Even if you put aside problematic assumptions of biological determinism, there’s still one thing I just can’t understand: why on earth would a fantasy world have to conform to the (supposed) rules of this one?
Lately there have been questions as to whether epic fantasy is inherently “conservative.” The term is sometimes specified in terms of political movement or ideological conservatism, but more broadly refers to the production and reproduction of social convention. I have serious doubts about the ideological bit, a point already well articulated by Liz Bourke. Unfortunately, I have little doubt about the rest—particularly in comparison to epic fantasy’s sibling genre, science fiction. But why is that, and does it really have to be that way?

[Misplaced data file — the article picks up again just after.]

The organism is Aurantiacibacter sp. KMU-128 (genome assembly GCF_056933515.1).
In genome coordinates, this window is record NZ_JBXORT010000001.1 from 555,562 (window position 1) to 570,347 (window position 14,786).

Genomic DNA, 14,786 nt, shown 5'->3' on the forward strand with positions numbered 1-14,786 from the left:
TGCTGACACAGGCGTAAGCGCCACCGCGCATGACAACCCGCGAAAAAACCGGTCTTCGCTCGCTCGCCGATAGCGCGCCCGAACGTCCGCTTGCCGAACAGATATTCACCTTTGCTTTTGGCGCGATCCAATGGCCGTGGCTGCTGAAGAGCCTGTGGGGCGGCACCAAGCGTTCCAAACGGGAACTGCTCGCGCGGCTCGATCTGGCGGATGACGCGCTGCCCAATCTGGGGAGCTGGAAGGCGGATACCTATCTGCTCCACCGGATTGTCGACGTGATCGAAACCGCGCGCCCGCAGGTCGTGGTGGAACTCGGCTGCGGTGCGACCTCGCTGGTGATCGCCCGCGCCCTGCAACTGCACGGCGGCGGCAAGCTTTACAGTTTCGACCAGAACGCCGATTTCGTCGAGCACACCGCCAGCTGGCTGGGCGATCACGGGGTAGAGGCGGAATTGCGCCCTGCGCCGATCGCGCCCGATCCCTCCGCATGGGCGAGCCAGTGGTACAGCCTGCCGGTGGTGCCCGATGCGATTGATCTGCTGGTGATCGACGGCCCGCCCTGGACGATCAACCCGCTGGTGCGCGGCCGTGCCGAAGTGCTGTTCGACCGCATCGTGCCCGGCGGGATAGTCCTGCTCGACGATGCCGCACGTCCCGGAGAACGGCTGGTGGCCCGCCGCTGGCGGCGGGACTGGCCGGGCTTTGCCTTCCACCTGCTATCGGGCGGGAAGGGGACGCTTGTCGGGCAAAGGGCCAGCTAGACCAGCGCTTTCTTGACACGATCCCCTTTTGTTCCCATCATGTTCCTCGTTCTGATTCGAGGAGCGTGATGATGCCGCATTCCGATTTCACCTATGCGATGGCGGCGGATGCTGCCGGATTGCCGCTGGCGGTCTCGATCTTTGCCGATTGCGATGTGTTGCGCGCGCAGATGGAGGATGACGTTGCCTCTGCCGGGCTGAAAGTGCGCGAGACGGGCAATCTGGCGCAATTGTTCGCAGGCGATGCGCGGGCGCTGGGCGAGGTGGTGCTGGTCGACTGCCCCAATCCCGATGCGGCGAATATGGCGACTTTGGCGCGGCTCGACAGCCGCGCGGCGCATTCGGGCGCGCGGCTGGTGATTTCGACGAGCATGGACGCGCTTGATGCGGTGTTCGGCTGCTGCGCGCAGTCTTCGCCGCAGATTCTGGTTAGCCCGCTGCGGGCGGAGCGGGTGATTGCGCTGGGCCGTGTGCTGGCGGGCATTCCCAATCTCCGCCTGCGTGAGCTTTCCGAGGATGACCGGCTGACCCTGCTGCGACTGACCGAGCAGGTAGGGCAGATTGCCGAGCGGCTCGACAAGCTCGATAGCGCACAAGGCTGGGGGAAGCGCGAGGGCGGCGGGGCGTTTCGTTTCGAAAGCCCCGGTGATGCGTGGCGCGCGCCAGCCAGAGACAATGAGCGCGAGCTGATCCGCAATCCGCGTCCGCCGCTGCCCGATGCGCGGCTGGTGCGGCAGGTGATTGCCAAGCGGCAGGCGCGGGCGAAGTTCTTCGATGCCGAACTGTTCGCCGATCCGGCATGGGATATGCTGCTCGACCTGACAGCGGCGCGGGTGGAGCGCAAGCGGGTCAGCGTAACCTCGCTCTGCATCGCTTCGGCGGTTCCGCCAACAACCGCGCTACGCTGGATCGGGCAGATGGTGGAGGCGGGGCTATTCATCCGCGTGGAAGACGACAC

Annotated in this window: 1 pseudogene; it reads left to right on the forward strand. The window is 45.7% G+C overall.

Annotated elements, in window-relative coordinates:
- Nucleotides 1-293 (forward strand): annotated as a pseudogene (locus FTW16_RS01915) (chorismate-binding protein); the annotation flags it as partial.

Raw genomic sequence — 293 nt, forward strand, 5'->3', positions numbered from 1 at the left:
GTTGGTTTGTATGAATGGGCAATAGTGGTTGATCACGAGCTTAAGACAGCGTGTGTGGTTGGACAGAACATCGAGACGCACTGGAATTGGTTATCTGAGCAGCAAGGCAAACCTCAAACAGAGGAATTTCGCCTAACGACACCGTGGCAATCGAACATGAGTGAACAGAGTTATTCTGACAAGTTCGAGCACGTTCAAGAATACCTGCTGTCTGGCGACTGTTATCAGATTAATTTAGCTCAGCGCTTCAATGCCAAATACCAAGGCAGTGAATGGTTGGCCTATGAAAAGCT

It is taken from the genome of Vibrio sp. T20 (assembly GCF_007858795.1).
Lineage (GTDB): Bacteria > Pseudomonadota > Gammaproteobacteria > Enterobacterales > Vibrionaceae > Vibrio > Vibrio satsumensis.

I started thinking about these questions after reading excellent essays by Kameron Hurley and Foz Meadows on the historical precedent for women warriors in epic fantasy (as well as Django Wexler’s epic follow-up piece), and particularly after being drawn into a vigorous online discussion on that topic. The prevalent counter-argument, as I understand it, is this: for biological-evolutionary reasons (lesser upper body strength, necessity for the slow human reproductive process, greater empathy, etc.), women in our world are less likely to be soldiers; therefore, they should be less common as soldiers in fantasy worlds.
Huh? Read More »